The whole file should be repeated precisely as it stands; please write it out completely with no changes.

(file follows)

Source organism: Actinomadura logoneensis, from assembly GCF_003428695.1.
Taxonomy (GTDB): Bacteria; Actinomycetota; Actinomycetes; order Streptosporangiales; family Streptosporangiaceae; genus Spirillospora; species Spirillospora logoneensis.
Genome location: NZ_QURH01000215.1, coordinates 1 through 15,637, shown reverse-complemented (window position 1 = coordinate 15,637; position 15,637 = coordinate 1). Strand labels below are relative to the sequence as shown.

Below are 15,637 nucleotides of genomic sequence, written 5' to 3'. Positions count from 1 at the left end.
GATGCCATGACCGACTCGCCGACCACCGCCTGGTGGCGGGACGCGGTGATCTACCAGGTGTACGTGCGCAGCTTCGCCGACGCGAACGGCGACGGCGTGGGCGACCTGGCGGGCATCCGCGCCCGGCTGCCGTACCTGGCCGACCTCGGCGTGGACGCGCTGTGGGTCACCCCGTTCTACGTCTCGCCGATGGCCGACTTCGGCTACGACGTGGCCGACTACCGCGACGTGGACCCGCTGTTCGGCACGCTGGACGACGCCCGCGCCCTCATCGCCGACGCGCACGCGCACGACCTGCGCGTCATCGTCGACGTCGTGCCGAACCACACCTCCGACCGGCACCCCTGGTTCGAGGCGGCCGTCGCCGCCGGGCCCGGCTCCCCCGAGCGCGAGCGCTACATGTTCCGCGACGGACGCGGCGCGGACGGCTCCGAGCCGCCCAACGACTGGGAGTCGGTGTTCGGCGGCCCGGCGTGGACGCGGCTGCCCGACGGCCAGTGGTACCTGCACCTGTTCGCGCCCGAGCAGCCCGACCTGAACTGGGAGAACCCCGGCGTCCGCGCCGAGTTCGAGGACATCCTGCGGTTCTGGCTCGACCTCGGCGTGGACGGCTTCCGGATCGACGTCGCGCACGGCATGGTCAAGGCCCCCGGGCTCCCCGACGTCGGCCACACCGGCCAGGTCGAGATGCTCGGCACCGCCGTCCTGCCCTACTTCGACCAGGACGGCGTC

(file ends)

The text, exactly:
Source organism: Actinomadura logoneensis, from assembly GCF_003428695.1.
Taxonomy (GTDB): Bacteria; Actinomycetota; Actinomycetes; order Streptosporangiales; family Streptosporangiaceae; genus Spirillospora; species Spirillospora logoneensis.
Genome location: NZ_QURH01000215.1, coordinates 1 through 15,637, shown reverse-complemented (window position 1 = coordinate 15,637; position 15,637 = coordinate 1). Strand labels below are relative to the sequence as shown.

Below are 15,637 nucleotides of genomic sequence, written 5' to 3'. Positions count from 1 at the left end.
GATGCCATGACCGACTCGCCGACCACCGCCTGGTGGCGGGACGCGGTGATCTACCAGGTGTACGTGCGCAGCTTCGCCGACGCGAACGGCGACGGCGTGGGCGACCTGGCGGGCATCCGCGCCCGGCTGCCGTACCTGGCCGACCTCGGCGTGGACGCGCTGTGGGTCACCCCGTTCTACGTCTCGCCGATGGCCGACTTCGGCTACGACGTGGCCGACTACCGCGACGTGGACCCGCTGTTCGGCACGCTGGACGACGCCCGCGCCCTCATCGCCGACGCGCACGCGCACGACCTGCGCGTCATCGTCGACGTCGTGCCGAACCACACCTCCGACCGGCACCCCTGGTTCGAGGCGGCCGTCGCCGCCGGGCCCGGCTCCCCCGAGCGCGAGCGCTACATGTTCCGCGACGGACGCGGCGCGGACGGCTCCGAGCCGCCCAACGACTGGGAGTCGGTGTTCGGCGGCCCGGCGTGGACGCGGCTGCCCGACGGCCAGTGGTACCTGCACCTGTTCGCGCCCGAGCAGCCCGACCTGAACTGGGAGAACCCCGGCGTCCGCGCCGAGTTCGAGGACATCCTGCGGTTCTGGCTCGACCTCGGCGTGGACGGCTTCCGGATCGACGTCGCGCACGGCATGGTCAAGGCCCCCGGGCTCCCCGACGTCGGCCACACCGGCCAGGTCGAGATGCTCGGCACCGCCGTCCTGCCCTACTTCGACCAGGACGGCGTC